Lady's Silk Shoes, ca. 1785
Appraised Value: $1,500
IMAGE: 1 of 1
Appraisal Video: (2:47)
Rugs & Textiles
Textile & Costume
Cora Ginsburg, LLC
GUEST: My husband bought these shoes for me at an estate sale in the New Haven area about 30 years ago. And one of the reasons why he bought the shoes for me, it was bicentennial time. My husband and I did living history, and he bought them for me so he could use them to make me a pair of 18th-century shoes.
APPRAISER: Did the shoes he made look anything like this?
GUEST: They were a lot bigger. (both laughing)
APPRAISER: You know, they're larger than you think. I mean, when you look at this shoe, you think, "Oh, that's for a really tiny foot." But the foot actually comes out significantly over the heel, and because they're fabric, it lays flat. You know I think they are about a size six. 18th century shoes are incredibly rare.
APPRAISER: And something else that you told me was they have a little history that comes with them.
GUEST: When I got the shoes home, we found a piece of paper that had a little history.
APPRAISER: All right.
GUEST: And basically, the story, according to this little piece of paper, is that these shoes were worn by the daughter of a Mr. Cogswell, who was the collector for the port of the City of New Haven, and George Washington came to New Haven and was anxious as to who he was going to bring to the grand ball and dance, and he asked Mr. Cogswell if he could dance with his daughter, and, as the history says, these slippers were worn by his daughter.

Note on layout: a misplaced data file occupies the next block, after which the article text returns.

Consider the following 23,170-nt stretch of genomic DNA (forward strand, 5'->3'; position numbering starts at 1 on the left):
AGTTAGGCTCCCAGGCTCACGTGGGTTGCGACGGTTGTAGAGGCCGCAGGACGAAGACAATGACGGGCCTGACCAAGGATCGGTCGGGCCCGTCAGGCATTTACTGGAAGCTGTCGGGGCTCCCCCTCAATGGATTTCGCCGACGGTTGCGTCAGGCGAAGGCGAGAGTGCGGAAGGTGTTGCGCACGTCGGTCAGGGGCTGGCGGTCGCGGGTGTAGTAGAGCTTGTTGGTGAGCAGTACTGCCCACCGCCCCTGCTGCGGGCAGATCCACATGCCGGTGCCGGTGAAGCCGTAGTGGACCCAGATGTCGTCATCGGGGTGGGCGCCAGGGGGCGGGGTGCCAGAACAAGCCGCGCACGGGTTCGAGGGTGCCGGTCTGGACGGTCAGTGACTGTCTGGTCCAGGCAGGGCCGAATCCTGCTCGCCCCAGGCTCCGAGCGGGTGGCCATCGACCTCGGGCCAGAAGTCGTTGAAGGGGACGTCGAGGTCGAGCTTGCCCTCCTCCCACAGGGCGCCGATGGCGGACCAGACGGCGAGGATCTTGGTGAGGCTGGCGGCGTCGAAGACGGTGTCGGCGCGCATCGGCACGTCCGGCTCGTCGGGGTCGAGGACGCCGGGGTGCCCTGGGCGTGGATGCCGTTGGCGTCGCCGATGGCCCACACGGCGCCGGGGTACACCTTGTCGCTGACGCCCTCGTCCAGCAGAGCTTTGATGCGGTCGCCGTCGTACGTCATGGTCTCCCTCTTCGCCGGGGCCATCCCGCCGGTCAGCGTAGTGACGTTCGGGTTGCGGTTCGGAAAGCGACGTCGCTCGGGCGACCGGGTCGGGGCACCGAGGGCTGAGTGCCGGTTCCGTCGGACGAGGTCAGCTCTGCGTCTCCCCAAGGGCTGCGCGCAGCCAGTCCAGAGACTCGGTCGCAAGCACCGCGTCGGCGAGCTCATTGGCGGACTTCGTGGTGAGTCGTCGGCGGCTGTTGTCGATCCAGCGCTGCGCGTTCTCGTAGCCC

APPRAISER: Well, you know, we're never going to know if that story is true or not.
GUEST: That’s true.
APPRAISER: What I can tell you about the shoes is that they're datable. And they're datable because of the heel, the way that it's shaped, and this shape was popular in about 1785, 1787. One of the things that was made in the United States in the 18th century were shoes, and shoes were made in Connecticut. They were made in New Haven, they were made in Bridgeport, they were made in Waterbury. And if you look at these shoes really carefully, they're really very simple. They have a linen lining. They're silk on the outside, and they have these flaps, and your foot slips in, and I think you know this about them-- there's not a right and a left foot.
APPRAISER: And then they buckle like this. These buckles are not period. They're a replacement buckle, but it's pretty easy to find an 18th-century buckle to go on this shoe. And while many of the clothes that we find that survive of the 18th century are English, there's really a good chance that these are American. It's a nice thing to think about, that maybe this girl did wear them when she danced with George Washington. Now, you paid $50 for them 30 years ago.
APPRAISER: In their present condition, the retail value of these shoes is $1,500.
APPRAISER: Condition is everything in the world of textiles, and they're really pretty beat up. If they were in perfect condition, they'd probably be worth upwards of $15,000.
GUEST: Wow. Wow. (chuckling)
APPRAISER: And they are still incredibly rare. I think you should have a really good stuffing made for them so that they hold their shape.
GUEST: All right. Well, thank you very much.
This website is produced for PBS Online by WGBH Boston. ©1997-2014 WGBH Educational Foundation.
ANTIQUES ROADSHOW is a trademark of the BBC and is produced for PBS by WGBH under license from BBC Worldwide.
WGBH and PBS are not responsible for the content of websites linked to or from ANTIQUES ROADSHOW Online.
PBS is a 501(c)(3) not-for-profit organization.